After decode, such as that performed by decode stage 234 of FIG. 2, the generated LRN output 306 is input to the CAM tag array 304. The CPSR 240 outputs a not user mode (Ū) signal 322 which is also input to the CAM tag array 304. The not user mode (Ū) signal 322 and the 5-bit operand LRN output 306 are input to each tag function, such as tag function 316. In each tag function, the Ū signal 322 is OR'd with the inverse of the most significant bit of the 5-bit LRN stored in the tag. For example, in tag function 316, the Ū signal 322 and not A4 ( A4 ) 324 are input to OR gate 312. The A3-A0 bits are stored in a 4-bit address section 330 of the tag 310. The purpose of the OR gates, such as OR gate 312, is to generate a signal to enable the compare logic in each tag function. For the processor 210 of the present example, all the compare logic in each tag function is operative if the processor is not in user mode.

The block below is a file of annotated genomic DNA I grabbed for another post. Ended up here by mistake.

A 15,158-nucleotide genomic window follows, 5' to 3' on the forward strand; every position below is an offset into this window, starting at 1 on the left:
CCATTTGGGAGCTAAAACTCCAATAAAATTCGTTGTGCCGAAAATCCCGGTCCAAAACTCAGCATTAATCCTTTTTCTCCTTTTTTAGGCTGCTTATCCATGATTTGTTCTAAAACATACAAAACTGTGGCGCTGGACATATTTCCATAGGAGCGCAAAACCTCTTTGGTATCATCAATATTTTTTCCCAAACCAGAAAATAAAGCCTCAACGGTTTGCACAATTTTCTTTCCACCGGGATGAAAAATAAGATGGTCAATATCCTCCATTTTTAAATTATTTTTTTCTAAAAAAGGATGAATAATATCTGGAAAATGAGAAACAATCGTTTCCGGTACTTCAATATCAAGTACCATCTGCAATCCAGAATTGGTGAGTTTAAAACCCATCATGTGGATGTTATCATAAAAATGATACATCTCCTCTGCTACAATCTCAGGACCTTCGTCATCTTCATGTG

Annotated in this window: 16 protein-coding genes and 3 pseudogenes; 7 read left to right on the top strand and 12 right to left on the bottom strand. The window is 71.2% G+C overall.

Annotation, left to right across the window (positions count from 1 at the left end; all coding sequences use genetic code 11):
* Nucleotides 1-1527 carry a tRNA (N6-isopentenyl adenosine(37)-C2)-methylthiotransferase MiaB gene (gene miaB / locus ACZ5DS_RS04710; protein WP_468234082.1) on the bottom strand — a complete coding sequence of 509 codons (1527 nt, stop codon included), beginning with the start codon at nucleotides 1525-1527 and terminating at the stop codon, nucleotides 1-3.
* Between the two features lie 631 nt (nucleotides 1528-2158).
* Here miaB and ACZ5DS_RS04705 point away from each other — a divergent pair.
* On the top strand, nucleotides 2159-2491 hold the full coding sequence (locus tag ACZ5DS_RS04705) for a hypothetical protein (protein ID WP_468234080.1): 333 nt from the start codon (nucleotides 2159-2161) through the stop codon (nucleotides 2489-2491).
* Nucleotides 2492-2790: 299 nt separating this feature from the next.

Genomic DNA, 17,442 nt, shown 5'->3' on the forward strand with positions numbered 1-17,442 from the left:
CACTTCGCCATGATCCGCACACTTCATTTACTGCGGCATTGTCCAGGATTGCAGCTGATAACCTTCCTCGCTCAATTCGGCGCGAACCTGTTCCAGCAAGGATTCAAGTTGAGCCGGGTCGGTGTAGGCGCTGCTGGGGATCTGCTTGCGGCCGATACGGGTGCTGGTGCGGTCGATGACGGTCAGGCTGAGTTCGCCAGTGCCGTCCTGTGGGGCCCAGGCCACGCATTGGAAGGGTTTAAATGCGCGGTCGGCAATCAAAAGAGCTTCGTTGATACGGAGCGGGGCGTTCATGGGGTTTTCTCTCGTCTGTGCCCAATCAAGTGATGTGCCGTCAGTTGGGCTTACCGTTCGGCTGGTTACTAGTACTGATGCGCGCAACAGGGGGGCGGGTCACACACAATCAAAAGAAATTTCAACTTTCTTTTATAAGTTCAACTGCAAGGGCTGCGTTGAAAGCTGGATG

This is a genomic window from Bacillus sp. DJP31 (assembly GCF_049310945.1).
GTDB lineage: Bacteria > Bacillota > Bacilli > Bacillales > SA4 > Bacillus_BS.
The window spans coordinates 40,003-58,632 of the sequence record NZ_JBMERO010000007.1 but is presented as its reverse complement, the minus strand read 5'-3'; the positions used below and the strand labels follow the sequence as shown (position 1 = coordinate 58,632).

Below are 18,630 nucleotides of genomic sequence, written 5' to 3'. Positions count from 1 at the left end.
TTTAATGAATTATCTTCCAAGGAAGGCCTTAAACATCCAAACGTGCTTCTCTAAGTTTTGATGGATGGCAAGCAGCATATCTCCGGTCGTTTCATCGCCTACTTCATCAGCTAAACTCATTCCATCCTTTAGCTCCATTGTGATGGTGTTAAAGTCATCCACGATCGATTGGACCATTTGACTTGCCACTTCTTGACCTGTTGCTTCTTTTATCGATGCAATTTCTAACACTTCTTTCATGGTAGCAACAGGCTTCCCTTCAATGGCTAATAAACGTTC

In tag function 316, the not user mode Ū signal 322 is a 1 and the output of OR gate 312 is a 1 enabling the comparator 314 when the processor is not in user mode. If the processor is in user mode, the Ū signal 322 will be a 0. If the most significant bit of the tag address A4 is a 0, the not A4 signal 334 will be a 1, and then the OR gate 312 will output an enable signal 332 that is a 1 to enable the compare logic 314 for LRNs 0-15 which have A4 equal to 0. Alternatively, if the processor is in user mode, the Ū signal 322 will be a 0 and if the most significant bit of the LRN tag address A4 is a 1, for LRNs 16-31, the not A4 signal 334 will be a 0, and then the OR gate 312 will output the enable signal 332 as a 0 keeping the compare logic 314 in a low power state. The enable signal 332 logic function is given by the following equation: A4